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‘MasterChef Australia’ Recap: The World Is Burning But At Least We Have Potatoes

MasterChef Australia season 11 has kicked off Legends Week, and joining them for Sunday's Mystery Box was English chef Rick Stein.

MasterChef Australia season 11

The world is burning but season 11 of MasterChef Australia continues on, providing a temporary haven of food and comfort to soothe our doomed souls.

Mandy has been exiled, having borked the condiments elimination challenge with a roast cabbage. For the rest of the contestants, MasterChef Australia is kicking off Legends Week, during which a new top chef will drop in every day and everyone will pretend to know who they are.

 

Introducing their first guest, George starts listing their work history like he’s playing culinary nerd celebrity heads. The contestants titter in excitement, some wondering if it’s English chef Rick Stein because they are culinary nerds. “If Rick Stein walks through those doors, I’ll probably faint,” massive Stein stan Tessa says to the camera. 

Rick Stein then walks through those doors. Nobody faints, but someone does make a very high-pitched shriek which their friends will likely mock them for.

MasterChef Australia season 11

Not only is Rick here to help with the judging, but he’s also put together today’s Mystery Box. No offence to Rick, but it’s a bit dull. Tomato, basil and raisins don’t seem very challenging, and while the cuttlefish and bone marrow are slightly less usual, overall it feels underwhelming.

If I were to put together a Mystery Box, I’d chuck in some durian. See how they handle that. (Hey MasterChef, call me — I have ideas.)

Anyway, it’s good news for the contestants, most of whom are quick to get cooking. Blake is making a smoked tomato sorbet, because that’s a thing the world has decided it’s OK with. Walleed is making a spotted “cake”, because he didn’t want to say “dick”.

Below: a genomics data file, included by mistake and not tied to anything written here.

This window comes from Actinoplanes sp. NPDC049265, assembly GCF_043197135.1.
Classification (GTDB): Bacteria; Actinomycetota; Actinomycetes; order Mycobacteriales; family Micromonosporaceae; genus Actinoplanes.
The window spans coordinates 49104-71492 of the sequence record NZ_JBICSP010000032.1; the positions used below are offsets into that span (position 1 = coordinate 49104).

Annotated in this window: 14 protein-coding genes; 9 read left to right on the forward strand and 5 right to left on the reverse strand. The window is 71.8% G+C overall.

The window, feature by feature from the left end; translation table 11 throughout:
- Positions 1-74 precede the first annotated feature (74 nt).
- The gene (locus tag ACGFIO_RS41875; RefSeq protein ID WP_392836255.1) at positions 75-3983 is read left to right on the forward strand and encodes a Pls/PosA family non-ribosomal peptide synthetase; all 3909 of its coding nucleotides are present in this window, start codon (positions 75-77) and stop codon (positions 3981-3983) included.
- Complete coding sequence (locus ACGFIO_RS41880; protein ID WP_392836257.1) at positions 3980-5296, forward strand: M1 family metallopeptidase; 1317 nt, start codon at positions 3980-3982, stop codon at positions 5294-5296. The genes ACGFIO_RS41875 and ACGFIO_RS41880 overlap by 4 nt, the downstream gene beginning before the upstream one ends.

MasterChef Australia season 11

The only cook without a clear idea for a dish is Steph, who’s in danger of pulling an Abbey on herself. Absent direction, she’s working on flavour profiles and disparate elements, hoping a dish will eventually fall together.

It looks as though Steph might end up plating a mess, until a quick chat with the judges prompts her to stop, grab a pen and have a think. She soon comes up with a dish and proceeds to confidently execute it, killing 90 percent of this episode’s drama.

At the end of the cook, Steph’s roasted bone marrow with pine nut pudding is selected for tasting, along with Abbey’s cuttlefish with tomato, basil, pesto salad and spicy raisin sauce; Larissa’s chargrilled cuttlefish with garlic bone marrow puree and tomato sugo; Sandeep’s basil lachha paratha with tomato curry; and Tessa’s confit and grilled cuttlefish with roasted garlic and basil sauce.

MasterChef Australia season 11

Rick calls Tessa’s dish “unctuous”, which probably doesn’t mean “oily” or “soapy” in Food Speak judging by the way they act. However, the winner comes down to Larissa or Sandeep, who is just overjoyed the judges like his food.

“Cooking food to bring someone pleasure has always been something that I’ve done, and I think to me that is spiritual,” Sandeep tearily says during his tasting, having pulled an Indian dish out of that box because he is genuinely magic. “This is almost like seeing God.” It is the most passionate I’ve ever heard anyone be about food on MasterChef, and he deserves an award for that alone.